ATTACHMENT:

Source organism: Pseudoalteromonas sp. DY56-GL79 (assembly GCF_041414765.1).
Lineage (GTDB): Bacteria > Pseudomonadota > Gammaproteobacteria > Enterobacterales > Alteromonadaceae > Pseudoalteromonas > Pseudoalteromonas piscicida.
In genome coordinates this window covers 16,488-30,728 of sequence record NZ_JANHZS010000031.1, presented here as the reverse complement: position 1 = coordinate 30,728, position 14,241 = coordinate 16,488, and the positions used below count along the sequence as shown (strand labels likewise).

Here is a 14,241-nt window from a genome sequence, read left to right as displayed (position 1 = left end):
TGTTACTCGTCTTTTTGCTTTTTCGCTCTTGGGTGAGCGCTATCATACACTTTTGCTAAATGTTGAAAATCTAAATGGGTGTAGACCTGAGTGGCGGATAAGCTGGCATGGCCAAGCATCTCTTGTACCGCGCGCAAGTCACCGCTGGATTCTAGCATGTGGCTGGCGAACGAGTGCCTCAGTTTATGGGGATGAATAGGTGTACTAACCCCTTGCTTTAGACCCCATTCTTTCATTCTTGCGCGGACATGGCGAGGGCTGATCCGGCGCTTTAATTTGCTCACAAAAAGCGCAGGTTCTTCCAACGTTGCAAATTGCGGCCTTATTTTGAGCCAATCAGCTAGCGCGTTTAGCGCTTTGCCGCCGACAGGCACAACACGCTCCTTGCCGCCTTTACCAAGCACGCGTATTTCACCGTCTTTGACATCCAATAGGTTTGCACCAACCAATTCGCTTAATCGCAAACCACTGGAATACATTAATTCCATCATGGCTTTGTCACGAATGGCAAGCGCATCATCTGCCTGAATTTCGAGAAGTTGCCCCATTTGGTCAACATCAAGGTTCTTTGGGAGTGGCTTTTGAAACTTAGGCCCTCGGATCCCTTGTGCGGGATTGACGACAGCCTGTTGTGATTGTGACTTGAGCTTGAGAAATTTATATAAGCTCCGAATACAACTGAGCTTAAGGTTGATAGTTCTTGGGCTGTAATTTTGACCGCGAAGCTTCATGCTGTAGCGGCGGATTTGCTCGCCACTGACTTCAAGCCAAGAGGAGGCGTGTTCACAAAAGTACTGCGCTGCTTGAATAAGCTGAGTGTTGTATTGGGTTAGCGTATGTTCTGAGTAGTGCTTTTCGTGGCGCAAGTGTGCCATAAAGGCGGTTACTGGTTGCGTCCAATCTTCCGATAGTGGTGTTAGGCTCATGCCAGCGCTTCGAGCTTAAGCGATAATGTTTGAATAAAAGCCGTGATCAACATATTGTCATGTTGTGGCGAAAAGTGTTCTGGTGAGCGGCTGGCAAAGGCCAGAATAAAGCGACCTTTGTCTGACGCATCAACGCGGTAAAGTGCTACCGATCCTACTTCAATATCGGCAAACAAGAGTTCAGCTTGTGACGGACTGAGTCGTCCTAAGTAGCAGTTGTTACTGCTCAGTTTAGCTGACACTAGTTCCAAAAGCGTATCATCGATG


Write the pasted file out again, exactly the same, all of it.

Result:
Source organism: Pseudoalteromonas sp. DY56-GL79 (assembly GCF_041414765.1).
Lineage (GTDB): Bacteria > Pseudomonadota > Gammaproteobacteria > Enterobacterales > Alteromonadaceae > Pseudoalteromonas > Pseudoalteromonas piscicida.
In genome coordinates this window covers 16,488-30,728 of sequence record NZ_JANHZS010000031.1, presented here as the reverse complement: position 1 = coordinate 30,728, position 14,241 = coordinate 16,488, and the positions used below count along the sequence as shown (strand labels likewise).

Here is a 14,241-nt window from a genome sequence, read left to right as displayed (position 1 = left end):
TGTTACTCGTCTTTTTGCTTTTTCGCTCTTGGGTGAGCGCTATCATACACTTTTGCTAAATGTTGAAAATCTAAATGGGTGTAGACCTGAGTGGCGGATAAGCTGGCATGGCCAAGCATCTCTTGTACCGCGCGCAAGTCACCGCTGGATTCTAGCATGTGGCTGGCGAACGAGTGCCTCAGTTTATGGGGATGAATAGGTGTACTAACCCCTTGCTTTAGACCCCATTCTTTCATTCTTGCGCGGACATGGCGAGGGCTGATCCGGCGCTTTAATTTGCTCACAAAAAGCGCAGGTTCTTCCAACGTTGCAAATTGCGGCCTTATTTTGAGCCAATCAGCTAGCGCGTTTAGCGCTTTGCCGCCGACAGGCACAACACGCTCCTTGCCGCCTTTACCAAGCACGCGTATTTCACCGTCTTTGACATCCAATAGGTTTGCACCAACCAATTCGCTTAATCGCAAACCACTGGAATACATTAATTCCATCATGGCTTTGTCACGAATGGCAAGCGCATCATCTGCCTGAATTTCGAGAAGTTGCCCCATTTGGTCAACATCAAGGTTCTTTGGGAGTGGCTTTTGAAACTTAGGCCCTCGGATCCCTTGTGCGGGATTGACGACAGCCTGTTGTGATTGTGACTTGAGCTTGAGAAATTTATATAAGCTCCGAATACAACTGAGCTTAAGGTTGATAGTTCTTGGGCTGTAATTTTGACCGCGAAGCTTCATGCTGTAGCGGCGGATTTGCTCGCCACTGACTTCAAGCCAAGAGGAGGCGTGTTCACAAAAGTACTGCGCTGCTTGAATAAGCTGAGTGTTGTATTGGGTTAGCGTATGTTCTGAGTAGTGCTTTTCGTGGCGCAAGTGTGCCATAAAGGCGGTTACTGGTTGCGTCCAATCTTCCGATAGTGGTGTTAGGCTCATGCCAGCGCTTCGAGCTTAAGCGATAATGTTTGAATAAAAGCCGTGATCAACATATTGTCATGTTGTGGCGAAAAGTGTTCTGGTGAGCGGCTGGCAAAGGCCAGAATAAAGCGACCTTTGTCTGACGCATCAACGCGGTAAAGTGCTACCGATCCTACTTCAATATCGGCAAACAAGAGTTCAGCTTGTGACGGACTGAGTCGTCCTAAGTAGCAGTTGTTACTGCTCAGTTTAGCTGACACTAGTTCCAAAAGCGTATCATCGATG